An interview with one of the leaders of the "personhood" movement, which aims to outlaw abortion in the U.S. starting with Tuesday's vote in Mississippi
Jennifer Mason, a 28-year-old mother of three, has been an anti-abortion activist for 12 years. She serves as the communications director for Denver-based Personhood USA, a national organization founded by her husband that backs Mississippi's ballot initiative to declare that life begins at conception. The group, which was originally formed to support similar, failed initiatives in Colorado in 2008 and 2010, hopes to get such measures passed across the country. By decreeing that a fertilized human egg is a person with full rights, the Mississippi amendment would outlaw all abortions except those necessary to save the mother's life; critics contend it would also ban birth control pills. Despite vigorous opposition from Planned Parenthood and other abortion-rights advocates, most observers expect the initiative to pass when Mississippi voters go to the polls Tuesday.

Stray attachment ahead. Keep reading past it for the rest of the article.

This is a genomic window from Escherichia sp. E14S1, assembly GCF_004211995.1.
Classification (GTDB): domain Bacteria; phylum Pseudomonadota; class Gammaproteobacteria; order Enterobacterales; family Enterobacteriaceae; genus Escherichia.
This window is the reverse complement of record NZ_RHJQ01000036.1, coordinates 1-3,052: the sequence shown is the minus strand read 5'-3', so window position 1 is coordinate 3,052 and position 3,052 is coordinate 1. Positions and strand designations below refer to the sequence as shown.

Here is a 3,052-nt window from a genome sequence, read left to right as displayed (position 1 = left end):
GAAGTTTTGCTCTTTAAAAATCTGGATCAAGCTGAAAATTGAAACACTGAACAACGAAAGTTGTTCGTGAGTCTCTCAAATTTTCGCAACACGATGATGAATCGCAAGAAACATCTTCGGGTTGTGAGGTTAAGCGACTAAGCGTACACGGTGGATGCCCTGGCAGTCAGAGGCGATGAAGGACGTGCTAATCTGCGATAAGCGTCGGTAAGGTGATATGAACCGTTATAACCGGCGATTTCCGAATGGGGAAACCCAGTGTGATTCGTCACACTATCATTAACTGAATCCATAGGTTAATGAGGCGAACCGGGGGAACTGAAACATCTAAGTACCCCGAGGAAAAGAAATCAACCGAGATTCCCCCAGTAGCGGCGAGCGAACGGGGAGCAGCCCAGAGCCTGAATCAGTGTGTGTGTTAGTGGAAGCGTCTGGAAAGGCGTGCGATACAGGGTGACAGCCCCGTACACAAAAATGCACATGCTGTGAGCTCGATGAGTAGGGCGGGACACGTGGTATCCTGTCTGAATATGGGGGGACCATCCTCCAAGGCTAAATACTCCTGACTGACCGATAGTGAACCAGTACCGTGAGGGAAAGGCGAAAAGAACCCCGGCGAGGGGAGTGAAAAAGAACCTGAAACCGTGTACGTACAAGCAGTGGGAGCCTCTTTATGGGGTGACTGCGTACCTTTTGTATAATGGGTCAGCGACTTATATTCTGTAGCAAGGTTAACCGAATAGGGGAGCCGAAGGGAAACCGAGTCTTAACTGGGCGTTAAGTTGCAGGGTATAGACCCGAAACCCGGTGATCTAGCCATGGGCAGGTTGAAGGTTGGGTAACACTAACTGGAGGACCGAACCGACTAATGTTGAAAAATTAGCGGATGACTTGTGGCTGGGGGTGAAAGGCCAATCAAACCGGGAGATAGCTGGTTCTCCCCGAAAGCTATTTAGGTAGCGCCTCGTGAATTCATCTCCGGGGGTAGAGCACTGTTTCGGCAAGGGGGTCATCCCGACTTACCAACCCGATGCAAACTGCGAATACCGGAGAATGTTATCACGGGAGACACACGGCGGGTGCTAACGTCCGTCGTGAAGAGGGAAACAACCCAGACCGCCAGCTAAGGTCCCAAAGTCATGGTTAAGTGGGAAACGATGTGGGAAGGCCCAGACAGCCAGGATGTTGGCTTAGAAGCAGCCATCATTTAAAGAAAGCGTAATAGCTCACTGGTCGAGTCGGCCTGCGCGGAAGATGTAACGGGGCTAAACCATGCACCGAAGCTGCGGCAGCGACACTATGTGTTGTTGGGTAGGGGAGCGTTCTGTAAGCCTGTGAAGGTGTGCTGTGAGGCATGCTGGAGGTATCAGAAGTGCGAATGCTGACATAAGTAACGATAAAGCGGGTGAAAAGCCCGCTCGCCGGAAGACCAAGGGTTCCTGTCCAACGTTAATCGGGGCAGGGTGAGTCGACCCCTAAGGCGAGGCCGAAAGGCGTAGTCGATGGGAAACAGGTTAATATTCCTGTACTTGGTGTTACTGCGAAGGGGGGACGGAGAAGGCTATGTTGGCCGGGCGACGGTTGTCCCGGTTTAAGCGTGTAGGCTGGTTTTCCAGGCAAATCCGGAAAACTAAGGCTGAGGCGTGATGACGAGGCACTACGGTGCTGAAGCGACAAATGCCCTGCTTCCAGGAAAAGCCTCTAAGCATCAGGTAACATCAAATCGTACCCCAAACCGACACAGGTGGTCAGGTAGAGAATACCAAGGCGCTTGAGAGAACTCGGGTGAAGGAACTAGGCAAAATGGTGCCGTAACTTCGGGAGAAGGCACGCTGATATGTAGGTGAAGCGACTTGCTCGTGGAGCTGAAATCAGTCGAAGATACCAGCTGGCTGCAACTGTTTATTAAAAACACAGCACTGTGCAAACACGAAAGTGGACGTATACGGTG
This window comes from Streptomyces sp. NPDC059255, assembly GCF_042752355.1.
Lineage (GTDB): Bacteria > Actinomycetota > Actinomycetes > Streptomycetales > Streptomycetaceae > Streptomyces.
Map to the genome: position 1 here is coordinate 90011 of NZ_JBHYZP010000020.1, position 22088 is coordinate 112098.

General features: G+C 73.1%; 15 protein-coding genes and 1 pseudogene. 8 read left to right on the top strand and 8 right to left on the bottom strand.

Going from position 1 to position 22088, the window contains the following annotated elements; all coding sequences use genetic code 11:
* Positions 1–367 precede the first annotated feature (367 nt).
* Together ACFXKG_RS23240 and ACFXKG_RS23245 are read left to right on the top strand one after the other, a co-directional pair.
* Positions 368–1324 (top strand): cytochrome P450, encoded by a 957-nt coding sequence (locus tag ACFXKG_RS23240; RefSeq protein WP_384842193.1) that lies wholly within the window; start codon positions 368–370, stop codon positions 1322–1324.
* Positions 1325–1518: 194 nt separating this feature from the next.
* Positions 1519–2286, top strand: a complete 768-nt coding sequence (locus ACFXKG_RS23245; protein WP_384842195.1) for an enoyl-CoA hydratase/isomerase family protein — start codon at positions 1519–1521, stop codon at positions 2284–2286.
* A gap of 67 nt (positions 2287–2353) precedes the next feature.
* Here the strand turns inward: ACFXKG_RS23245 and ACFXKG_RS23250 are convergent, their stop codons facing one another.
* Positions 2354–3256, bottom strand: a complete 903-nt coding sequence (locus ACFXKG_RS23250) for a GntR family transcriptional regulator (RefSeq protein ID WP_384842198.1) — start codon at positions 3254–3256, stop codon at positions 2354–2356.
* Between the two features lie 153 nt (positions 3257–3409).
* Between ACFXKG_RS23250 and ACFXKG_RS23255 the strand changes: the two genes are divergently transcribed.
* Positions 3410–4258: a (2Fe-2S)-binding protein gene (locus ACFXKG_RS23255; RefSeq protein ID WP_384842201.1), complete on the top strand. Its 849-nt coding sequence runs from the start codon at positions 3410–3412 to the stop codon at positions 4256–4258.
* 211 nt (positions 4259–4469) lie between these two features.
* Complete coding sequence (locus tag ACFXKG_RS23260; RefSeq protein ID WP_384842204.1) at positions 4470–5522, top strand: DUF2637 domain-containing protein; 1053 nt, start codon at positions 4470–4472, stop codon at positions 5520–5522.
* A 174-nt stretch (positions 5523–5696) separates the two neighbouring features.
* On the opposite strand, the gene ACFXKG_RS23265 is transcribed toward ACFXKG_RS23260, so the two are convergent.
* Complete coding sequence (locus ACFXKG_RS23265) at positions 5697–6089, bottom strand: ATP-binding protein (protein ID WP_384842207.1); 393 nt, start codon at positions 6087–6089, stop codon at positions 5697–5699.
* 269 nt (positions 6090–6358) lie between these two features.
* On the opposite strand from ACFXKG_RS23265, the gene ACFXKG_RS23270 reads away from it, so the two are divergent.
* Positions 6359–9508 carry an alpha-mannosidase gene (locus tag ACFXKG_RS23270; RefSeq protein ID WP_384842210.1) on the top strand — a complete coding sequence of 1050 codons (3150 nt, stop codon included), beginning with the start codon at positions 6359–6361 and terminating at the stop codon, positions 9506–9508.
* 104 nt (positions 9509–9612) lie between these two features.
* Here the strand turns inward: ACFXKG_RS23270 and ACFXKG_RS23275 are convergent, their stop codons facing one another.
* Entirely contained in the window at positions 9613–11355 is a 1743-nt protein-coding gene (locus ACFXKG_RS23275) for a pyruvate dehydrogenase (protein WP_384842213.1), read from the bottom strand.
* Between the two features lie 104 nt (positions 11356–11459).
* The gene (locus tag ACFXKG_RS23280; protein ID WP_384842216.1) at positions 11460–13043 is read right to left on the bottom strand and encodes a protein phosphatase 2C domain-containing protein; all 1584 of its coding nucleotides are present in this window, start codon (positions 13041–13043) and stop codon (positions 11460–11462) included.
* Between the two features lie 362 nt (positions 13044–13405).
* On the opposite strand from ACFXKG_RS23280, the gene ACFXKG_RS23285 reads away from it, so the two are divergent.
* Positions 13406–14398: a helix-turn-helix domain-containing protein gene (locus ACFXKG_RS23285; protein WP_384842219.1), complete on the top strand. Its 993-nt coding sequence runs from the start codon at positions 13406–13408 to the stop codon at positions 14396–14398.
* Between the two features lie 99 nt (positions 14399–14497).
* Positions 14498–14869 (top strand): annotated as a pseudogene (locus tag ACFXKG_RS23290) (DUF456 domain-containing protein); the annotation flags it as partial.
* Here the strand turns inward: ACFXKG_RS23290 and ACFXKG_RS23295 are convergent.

The following interview with Mason is the first Friday Interview, a new weekly series of Atlantic Politics Channel Q-and-As. The interview has been condensed and edited.
Q: What's your response to the concern that this measure would ban some types of birth control, including not just the morning after pill but also IUDs and birth control pills, which sometimes work not by stopping eggs from being fertilized but by preventing fertilized eggs from implanting in the uterine wall?